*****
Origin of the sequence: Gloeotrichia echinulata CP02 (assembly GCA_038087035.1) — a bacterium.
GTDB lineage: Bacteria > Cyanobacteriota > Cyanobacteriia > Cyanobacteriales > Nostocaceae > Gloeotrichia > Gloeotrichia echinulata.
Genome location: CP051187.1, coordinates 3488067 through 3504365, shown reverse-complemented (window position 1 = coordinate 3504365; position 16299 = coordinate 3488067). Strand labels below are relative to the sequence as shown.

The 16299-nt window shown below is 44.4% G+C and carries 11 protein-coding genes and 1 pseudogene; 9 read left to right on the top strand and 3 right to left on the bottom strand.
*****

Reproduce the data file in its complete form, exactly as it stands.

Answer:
Origin of the sequence: Gloeotrichia echinulata CP02 (assembly GCA_038087035.1) — a bacterium.
GTDB lineage: Bacteria > Cyanobacteriota > Cyanobacteriia > Cyanobacteriales > Nostocaceae > Gloeotrichia > Gloeotrichia echinulata.
Genome location: CP051187.1, coordinates 3488067 through 3504365, shown reverse-complemented (window position 1 = coordinate 3504365; position 16299 = coordinate 3488067). Strand labels below are relative to the sequence as shown.

The 16299-nt window shown below is 44.4% G+C and carries 11 protein-coding genes and 1 pseudogene; 9 read left to right on the top strand and 3 right to left on the bottom strand.